“To Scotland and Back” is an autobiography of an African American who grew up in a very unique neighborhood called “East Towson” in the state of Maryland. After his military service Coston came to live in the city of Edinburgh, Scotland. Years later he returned to live in Towson again. The book is the story of that journey.
1. How would you describe your book TO SCOTLAND AND BACK to someone who was not familiar with Scotland or Towson Maryland?
After spending one year in the U.S., three military service years in Scotland and one additional year in the U.S., I returned to Scotland to live and work for a further 14 years. Living and working in Scotland as an African American was a very unique part of my life so I have decided to try and record the events leading up to this adventure that I had the good fortune to experience. East Towson, on the other hand where I was born and raised was an area largely settled by freed slaves from plantations in Maryland and Virginia. The area of East Towson as it was known, was separated from the rest of Towson by an unseen border or boundary line because of the population there being largely African American during the years of segregation.
2. What was the most interesting part of your experiences for you to explore in your book?
The most interesting experiences that I have witnessed and explored in life have been both in East Towson, Maryland as a child and teenager as well as in Edinburgh, Scotland as a young man and adult. Both experiences have afforded me a wealth of learning and knowledge about life itself. Learning about my own heritage from living in East Towson and learning about other heritages while living abroad in Scotland helped greatly to expand my outlook on life as well as to help me to become a better human being.
3. In the cast of people who appear in TO SCOTLAND AND BACK, who was the most difficult to write about? Who was the easiest?
In the cast of people whom I have written about in my book I guess that the person that I had the most difficulty writing about would be my aunt Peggy who was my mother’s sister as she passed away around the time that I was born, so I did not get to know her. The person easiest to write about was my grandmother as she raised me from the time that I was ten years old when my mother died. She was the typical grandmother who became mother, father, aunt and uncle all rolled into one. She was real easy to reflect back on as she told me so many different stories about East Towson when she was growing up and gifted me with many old pictures and memories of the past. My eyes light up when I speak of her, she passed away in 1996 at the age of 96.
4. In your book you write about the changes you have seen in the United States over the years. What was the biggest shock to you upon returning to America after so many years abroad in Scotland?
Upon returning to America I really experienced what is known as “Culture Shock” after being out of the country for 14 years. In some aspects America had changed noticeably, but in other areas it had changed very little. I guess that at the time of my return I did not quite know what to expect from the country of my birth. Fortunately, change has taken place over the years to where the country is now in all aspects of relations. I also had acquired a Scottish accent which probably sounded strange coming from an African American. The Scottish accent however, has diminished over the years since I returned to America.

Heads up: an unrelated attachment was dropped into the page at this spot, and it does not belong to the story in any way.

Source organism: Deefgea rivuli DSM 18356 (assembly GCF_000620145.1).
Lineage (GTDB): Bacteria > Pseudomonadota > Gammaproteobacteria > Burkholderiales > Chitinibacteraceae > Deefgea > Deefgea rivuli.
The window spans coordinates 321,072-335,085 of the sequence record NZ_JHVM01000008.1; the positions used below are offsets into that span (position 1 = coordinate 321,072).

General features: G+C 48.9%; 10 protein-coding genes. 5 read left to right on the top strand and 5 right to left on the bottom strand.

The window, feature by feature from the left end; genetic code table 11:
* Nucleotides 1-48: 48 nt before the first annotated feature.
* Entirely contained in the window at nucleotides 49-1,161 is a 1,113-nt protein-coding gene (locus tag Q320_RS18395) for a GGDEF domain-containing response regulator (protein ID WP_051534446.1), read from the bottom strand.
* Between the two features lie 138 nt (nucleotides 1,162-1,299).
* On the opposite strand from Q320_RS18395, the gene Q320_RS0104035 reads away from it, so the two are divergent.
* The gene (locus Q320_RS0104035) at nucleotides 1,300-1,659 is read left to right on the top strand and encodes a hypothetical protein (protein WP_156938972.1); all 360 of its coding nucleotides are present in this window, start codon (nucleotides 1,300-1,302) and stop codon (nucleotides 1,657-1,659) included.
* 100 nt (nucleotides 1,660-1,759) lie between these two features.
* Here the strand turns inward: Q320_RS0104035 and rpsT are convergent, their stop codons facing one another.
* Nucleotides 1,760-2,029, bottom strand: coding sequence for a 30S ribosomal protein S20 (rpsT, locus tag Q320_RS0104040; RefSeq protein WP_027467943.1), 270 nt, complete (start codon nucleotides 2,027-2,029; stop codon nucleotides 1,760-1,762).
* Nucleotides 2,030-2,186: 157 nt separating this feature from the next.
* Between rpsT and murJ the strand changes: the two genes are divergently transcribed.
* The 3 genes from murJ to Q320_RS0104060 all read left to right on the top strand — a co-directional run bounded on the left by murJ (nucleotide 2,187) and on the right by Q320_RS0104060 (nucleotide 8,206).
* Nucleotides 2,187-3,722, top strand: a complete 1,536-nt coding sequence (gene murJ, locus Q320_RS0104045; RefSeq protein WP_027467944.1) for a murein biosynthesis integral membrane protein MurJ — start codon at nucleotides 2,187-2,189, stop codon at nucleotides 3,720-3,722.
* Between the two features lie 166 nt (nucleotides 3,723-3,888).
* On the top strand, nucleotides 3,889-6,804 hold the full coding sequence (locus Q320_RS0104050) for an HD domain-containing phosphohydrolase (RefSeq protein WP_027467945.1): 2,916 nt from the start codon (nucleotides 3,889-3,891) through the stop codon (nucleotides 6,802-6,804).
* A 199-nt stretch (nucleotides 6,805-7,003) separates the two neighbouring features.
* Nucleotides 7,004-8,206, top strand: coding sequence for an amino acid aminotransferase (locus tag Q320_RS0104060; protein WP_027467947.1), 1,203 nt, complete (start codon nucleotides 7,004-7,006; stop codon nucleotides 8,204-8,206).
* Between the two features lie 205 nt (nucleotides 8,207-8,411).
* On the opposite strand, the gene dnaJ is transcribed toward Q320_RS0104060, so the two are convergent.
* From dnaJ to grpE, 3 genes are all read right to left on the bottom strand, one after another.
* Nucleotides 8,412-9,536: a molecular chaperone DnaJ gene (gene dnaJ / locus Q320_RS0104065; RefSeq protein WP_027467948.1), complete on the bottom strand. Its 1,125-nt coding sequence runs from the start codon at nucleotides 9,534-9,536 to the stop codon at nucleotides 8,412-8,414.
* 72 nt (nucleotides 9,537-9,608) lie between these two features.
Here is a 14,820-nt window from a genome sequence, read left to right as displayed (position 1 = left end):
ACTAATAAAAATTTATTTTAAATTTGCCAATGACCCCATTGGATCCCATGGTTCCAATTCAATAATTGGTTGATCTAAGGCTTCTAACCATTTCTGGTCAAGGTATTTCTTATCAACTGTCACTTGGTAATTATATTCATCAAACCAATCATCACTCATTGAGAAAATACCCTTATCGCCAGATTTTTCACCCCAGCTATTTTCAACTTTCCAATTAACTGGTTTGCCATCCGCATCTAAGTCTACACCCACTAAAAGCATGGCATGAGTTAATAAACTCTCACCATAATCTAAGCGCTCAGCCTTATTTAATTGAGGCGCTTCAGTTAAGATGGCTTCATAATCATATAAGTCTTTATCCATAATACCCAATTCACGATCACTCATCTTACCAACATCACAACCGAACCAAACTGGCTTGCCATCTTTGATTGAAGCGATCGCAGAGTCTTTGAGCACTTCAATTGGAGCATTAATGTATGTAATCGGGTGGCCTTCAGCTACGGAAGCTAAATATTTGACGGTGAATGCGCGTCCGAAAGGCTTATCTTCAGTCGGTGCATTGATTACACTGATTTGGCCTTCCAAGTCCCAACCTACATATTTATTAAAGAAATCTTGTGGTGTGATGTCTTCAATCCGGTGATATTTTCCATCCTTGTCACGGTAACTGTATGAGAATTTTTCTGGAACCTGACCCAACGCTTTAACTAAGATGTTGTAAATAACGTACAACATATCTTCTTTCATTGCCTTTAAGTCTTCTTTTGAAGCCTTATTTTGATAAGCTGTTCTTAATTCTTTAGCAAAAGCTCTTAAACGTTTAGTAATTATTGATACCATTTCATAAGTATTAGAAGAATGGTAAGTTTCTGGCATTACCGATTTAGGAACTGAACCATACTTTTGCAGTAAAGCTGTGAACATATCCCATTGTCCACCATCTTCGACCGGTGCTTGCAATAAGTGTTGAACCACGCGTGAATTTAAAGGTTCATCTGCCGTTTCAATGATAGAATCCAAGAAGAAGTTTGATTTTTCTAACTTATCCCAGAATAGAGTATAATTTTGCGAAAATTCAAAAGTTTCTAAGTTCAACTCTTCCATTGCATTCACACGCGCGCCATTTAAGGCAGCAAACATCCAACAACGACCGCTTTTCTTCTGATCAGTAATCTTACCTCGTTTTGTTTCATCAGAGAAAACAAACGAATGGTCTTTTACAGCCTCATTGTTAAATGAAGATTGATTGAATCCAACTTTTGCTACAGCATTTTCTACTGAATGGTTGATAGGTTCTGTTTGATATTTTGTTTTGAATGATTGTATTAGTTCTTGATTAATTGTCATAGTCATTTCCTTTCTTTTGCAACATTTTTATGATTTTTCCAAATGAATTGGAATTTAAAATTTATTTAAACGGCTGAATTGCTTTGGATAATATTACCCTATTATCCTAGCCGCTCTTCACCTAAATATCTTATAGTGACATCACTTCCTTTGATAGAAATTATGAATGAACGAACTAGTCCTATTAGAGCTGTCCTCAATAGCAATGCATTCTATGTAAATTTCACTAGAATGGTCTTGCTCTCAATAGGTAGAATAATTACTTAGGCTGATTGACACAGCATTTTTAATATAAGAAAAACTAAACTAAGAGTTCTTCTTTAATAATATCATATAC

I think that the Towson, Maryland area that I am familiar with differs from other parts of Maryland because of the proximity to one of the largest slave plantations in the country. The Ridgely Plantation which owned all of the property from Baltimore County to Baltimore City and other surrounding areas. Also, the people and the many characters who resided in the East Towson area. This was a very unique place of which I have never heard of any equal to it.
Every African American school age child in Baltimore County had to attend school at some point at Carver in East Towson. Having grown up in this special area of Maryland I came later to realize as an adult how fortunate I was to have been a part of this experience and history. East Towson is now called “Historic East Towson” which is noted by the signs which are evident when you enter the area.
6. In your book you write how important it is to know and understand the past, yet you also have written that at one time you didn't want to know about the past. What made you change your perspective on this?
As I matured and grew older I realized how important it was to be able to have knowledge about your past in order to be able to have a better future. I realize now that as a youngster the older African Americans avoided talking about slavery or the nearby Ridgely Plantation because they themselves were not too far removed from slavery itself. I now have a desire to learn all about that part of American History and I now find it very interesting. I realize now that most of the American school curriculum only scrapes the surface on this part of the history of our country.
7. What was the easiest, and also the most difficult part of writing your first book?
Writing my first book was far easier than I thought that it would be. I had quite a lot of material and knowledge given to me by my family which made writing this book a pleasure and not a chore. The most difficult part was actually finding the time to concentrate and to make notes of my thoughts.
TO SCOTLAND AND BACK
116 Pages, $16.99 retail
Interview from January 2010